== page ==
ALLENTOWN -- As Pennsylvania's two-week rifle deer season gets under way today, some hunters, particularly in Eastern Pennsylvania, say they no longer have access to their favorite stomping grounds because private landowners are worried about liability.
Farmers and other landowners have either restricted hunting, or banned it altogether, following a recent jury verdict in Lehigh County in which a landowner was found partly liable for the accidental shooting of a pregnant woman by a hunter.
Brian Dietrich, 42, who runs a dairy farm and raises corn, soybeans and alfalfa, said he plans to limit hunting this year to close friends and family. In the past, he would allow almost everyone who asked to hunt on his land in northern Lehigh County.
"I have too much at stake, and too much of an investment, to have it compromised," he said.
The clampdown stems from a lawsuit involving the near-fatal shooting of Casey Kantner, who was 18 when she was shot in the head as she sat in a car outside her home north of Allentown two years ago. Authorities say the shot was fired by a hunter from a 140-acre orchard near Ms. Kantner's house.
Ms. Kantner, who survived, sued both the hunter, Craig Wetzel, and the landowner, Daniel Haas, for negligence. Ms. Kantner won her lawsuit on Sept. 8, with a jury finding Mr. Wetzel 90 percent responsible for the shooting and Mr. Haas 10 percent responsible.
Although a second jury has yet to determine monetary damages, the verdict sent ripples through the hunting community.
Anthony Ezolt, 46, a lifelong hunter from Berks County, said he lost his "ace in the hole" hunting spot, a 171-acre farm where game was plentiful, after the landowner banned hunting.
"He almost felt guilty in telling me," Mr. Ezolt said. "What could I say? I really wish I could hunt, but I don't blame him. I would do exactly the same thing." Now Mr. Ezolt will have to content himself with hunting on state land, "where everybody else hunts."
Pennsylvania Game Commission spokesman Jerry Feaser said some people, fearing lawsuits, have dropped out of a state program that enrolls private landowners who permit the public to hunt on their land. Most of the participants in the 70-year-old program are farmers hoping to reduce crop damage caused by deer and other wildlife. The program covers nearly 4.4 million acres of private land -- dwarfing state game lands, which comprise 1.4 million acres.
Although Mr. Feaser was unable to say how many landowners have pulled out, he said the game commission is concerned and wants people to keep their land open to hunters. "The benefits far outweigh the negatives," he said.
The verdict caught Pennsylvania's hunting and farm lobbies by surprise. For decades, they had relied on a 1966 state law that shields landowners who allow hunting from certain forms of liability. However, the law does not specifically mention accidents that happen on neighboring land, and it was not used as a defense at trial.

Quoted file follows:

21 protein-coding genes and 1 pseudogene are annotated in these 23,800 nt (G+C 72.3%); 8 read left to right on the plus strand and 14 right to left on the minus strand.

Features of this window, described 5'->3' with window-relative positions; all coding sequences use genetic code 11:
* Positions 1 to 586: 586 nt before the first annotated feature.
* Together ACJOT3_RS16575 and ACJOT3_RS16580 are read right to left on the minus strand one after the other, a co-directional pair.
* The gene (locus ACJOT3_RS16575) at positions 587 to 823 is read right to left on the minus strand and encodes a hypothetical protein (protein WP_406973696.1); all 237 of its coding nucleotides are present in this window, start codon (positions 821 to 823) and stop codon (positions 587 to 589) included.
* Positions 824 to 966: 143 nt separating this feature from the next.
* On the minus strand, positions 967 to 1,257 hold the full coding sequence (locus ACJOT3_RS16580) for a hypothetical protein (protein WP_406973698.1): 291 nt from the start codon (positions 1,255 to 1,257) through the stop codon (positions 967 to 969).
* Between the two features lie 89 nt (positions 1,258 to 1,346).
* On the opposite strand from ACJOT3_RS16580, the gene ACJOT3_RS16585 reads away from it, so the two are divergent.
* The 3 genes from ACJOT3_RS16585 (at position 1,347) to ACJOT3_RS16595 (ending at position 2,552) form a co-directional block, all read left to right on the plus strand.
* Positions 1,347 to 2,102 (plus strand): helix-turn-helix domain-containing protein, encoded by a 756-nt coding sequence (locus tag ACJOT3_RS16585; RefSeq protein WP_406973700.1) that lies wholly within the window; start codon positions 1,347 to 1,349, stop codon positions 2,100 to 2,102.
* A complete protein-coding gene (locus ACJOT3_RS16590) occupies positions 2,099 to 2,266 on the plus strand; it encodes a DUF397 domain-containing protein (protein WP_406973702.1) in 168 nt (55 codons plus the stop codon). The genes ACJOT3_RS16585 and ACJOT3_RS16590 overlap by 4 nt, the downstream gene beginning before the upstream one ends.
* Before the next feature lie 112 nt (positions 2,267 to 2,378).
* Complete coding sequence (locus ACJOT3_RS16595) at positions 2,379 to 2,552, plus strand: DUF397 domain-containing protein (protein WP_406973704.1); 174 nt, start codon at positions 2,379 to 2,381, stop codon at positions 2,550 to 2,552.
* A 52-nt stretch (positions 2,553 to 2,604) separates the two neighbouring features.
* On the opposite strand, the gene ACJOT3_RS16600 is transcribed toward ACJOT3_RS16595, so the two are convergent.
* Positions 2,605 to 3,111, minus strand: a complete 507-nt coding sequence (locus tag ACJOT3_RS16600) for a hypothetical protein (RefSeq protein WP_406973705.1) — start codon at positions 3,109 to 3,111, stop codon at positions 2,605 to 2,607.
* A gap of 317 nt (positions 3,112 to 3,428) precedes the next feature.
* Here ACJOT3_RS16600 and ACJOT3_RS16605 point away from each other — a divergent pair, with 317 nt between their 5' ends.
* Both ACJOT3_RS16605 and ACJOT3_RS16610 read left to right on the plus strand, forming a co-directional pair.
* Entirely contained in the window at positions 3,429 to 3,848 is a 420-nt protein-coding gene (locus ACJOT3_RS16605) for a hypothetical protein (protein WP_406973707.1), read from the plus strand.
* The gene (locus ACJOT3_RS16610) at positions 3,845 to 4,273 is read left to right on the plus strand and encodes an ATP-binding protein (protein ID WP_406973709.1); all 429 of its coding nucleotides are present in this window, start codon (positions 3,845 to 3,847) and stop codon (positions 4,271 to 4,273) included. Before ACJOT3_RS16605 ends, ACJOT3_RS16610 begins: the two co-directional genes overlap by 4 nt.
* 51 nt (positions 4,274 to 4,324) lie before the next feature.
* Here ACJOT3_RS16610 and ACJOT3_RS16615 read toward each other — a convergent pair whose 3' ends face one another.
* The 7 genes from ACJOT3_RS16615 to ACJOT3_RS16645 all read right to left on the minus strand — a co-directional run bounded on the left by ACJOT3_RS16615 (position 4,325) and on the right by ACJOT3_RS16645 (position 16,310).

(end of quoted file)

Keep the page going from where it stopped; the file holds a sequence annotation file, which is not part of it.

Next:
Now hunters and farmers are pressing the Legislature to beef up protection for landowners.
"The future of hunting on farmland in Pennsylvania could be in jeopardy if farmers are held responsible for the actions of those who hunt on their land," Carl Shaffer, president of the Pennsylvania Farm Bureau, said in a statement.
The House of Representatives passed a measure last week that would prevent landowners from being held responsible for the negligence of hunters on their land, even if someone off the property is harmed. But the bill died in the Senate because that chamber did not have enough time to consider it before the end of the legislative session. The measure is expected to be reintroduced early next year.
Until then, landowners are taking precautions.
David Jaindl, whose Lehigh County farm raises 750,000 turkeys a year, said he began restricting hunting on his land two years ago, partly for fear of liability. "The ruling certainly didn't help," he said. "Until that decision is changed, I think property owners will have a continuing concern."
The Kantner case comes at a time when Pennsylvania hunters are already complaining about deer management policies that they say have drastically reduced the size of the herd, and about the ongoing, seemingly inexorable loss of private hunting land to subdivisions, strip malls and other development.
Many hunters have simply given up: The number of licenses issued by the Game Commission declined by more than 25 percent between 1981 and 2005. Only 964,000 licenses were issued last year, a 40-year low.
"I have two junior hunters, and they don't expect much when they go deer hunting," said Mr. Ezolt, the hunter who lost his prime spot. "They don't get excited about going. I'm watching it slip away, and it's sad."